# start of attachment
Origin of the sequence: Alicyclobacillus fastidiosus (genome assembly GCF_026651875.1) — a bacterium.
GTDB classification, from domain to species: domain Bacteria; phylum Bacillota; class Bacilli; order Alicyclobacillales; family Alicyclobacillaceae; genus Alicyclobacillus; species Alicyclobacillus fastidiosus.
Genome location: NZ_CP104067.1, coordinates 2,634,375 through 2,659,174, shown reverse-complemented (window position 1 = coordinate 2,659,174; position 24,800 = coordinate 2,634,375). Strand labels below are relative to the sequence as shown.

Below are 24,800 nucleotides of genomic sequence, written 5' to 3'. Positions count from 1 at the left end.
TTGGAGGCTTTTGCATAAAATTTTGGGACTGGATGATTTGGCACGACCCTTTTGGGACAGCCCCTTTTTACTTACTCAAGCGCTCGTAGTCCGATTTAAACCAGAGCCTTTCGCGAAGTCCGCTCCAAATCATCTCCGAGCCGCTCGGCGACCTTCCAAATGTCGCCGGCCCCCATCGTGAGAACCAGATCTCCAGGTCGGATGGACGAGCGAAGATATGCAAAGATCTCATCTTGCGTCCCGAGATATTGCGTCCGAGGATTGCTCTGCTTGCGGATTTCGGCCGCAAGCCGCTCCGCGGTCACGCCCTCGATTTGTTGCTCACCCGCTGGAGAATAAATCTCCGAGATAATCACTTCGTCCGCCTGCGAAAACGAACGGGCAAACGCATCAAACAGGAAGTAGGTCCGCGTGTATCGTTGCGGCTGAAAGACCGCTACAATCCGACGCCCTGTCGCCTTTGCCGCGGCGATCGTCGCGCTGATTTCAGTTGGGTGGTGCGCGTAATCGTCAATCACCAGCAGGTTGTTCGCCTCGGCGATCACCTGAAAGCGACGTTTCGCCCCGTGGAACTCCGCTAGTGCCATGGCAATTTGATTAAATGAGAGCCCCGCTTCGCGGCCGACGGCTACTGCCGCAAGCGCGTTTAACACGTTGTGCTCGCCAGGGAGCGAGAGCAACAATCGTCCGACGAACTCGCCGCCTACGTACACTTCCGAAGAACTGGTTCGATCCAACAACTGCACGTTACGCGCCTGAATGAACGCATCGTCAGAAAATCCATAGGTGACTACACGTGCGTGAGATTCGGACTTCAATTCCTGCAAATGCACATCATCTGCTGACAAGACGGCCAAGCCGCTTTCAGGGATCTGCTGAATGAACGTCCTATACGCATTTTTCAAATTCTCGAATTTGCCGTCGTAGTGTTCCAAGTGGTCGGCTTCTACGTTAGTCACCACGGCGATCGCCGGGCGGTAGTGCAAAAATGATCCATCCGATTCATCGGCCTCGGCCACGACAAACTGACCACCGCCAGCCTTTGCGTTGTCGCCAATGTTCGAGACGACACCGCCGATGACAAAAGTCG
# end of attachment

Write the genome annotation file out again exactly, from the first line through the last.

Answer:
Origin of the sequence: Alicyclobacillus fastidiosus (genome assembly GCF_026651875.1) — a bacterium.
GTDB classification, from domain to species: domain Bacteria; phylum Bacillota; class Bacilli; order Alicyclobacillales; family Alicyclobacillaceae; genus Alicyclobacillus; species Alicyclobacillus fastidiosus.
Genome location: NZ_CP104067.1, coordinates 2,634,375 through 2,659,174, shown reverse-complemented (window position 1 = coordinate 2,659,174; position 24,800 = coordinate 2,634,375). Strand labels below are relative to the sequence as shown.

Below are 24,800 nucleotides of genomic sequence, written 5' to 3'. Positions count from 1 at the left end.
TTGGAGGCTTTTGCATAAAATTTTGGGACTGGATGATTTGGCACGACCCTTTTGGGACAGCCCCTTTTTACTTACTCAAGCGCTCGTAGTCCGATTTAAACCAGAGCCTTTCGCGAAGTCCGCTCCAAATCATCTCCGAGCCGCTCGGCGACCTTCCAAATGTCGCCGGCCCCCATCGTGAGAACCAGATCTCCAGGTCGGATGGACGAGCGAAGATATGCAAAGATCTCATCTTGCGTCCCGAGATATTGCGTCCGAGGATTGCTCTGCTTGCGGATTTCGGCCGCAAGCCGCTCCGCGGTCACGCCCTCGATTTGTTGCTCACCCGCTGGAGAATAAATCTCCGAGATAATCACTTCGTCCGCCTGCGAAAACGAACGGGCAAACGCATCAAACAGGAAGTAGGTCCGCGTGTATCGTTGCGGCTGAAAGACCGCTACAATCCGACGCCCTGTCGCCTTTGCCGCGGCGATCGTCGCGCTGATTTCAGTTGGGTGGTGCGCGTAATCGTCAATCACCAGCAGGTTGTTCGCCTCGGCGATCACCTGAAAGCGACGTTTCGCCCCGTGGAACTCCGCTAGTGCCATGGCAATTTGATTAAATGAGAGCCCCGCTTCGCGGCCGACGGCTACTGCCGCAAGCGCGTTTAACACGTTGTGCTCGCCAGGGAGCGAGAGCAACAATCGTCCGACGAACTCGCCGCCTACGTACACTTCCGAAGAACTGGTTCGATCCAACAACTGCACGTTACGCGCCTGAATGAACGCATCGTCAGAAAATCCATAGGTGACTACACGTGCGTGAGATTCGGACTTCAATTCCTGCAAATGCACATCATCTGCTGACAAGACGGCCAAGCCGCTTTCAGGGATCTGCTGAATGAACGTCCTATACGCATTTTTCAAATTCTCGAATTTGCCGTCGTAGTGTTCCAAGTGGTCGGCTTCTACGTTAGTCACCACGGCGATCGCCGGGCGGTAGTGCAAAAATGATCCATCCGATTCATCGGCCTCGGCCACGACAAACTGACCACCGCCAGCCTTTGCGTTGTCGCCAATGTTCGAGACGACACCGCCGATGACAAAAGTCG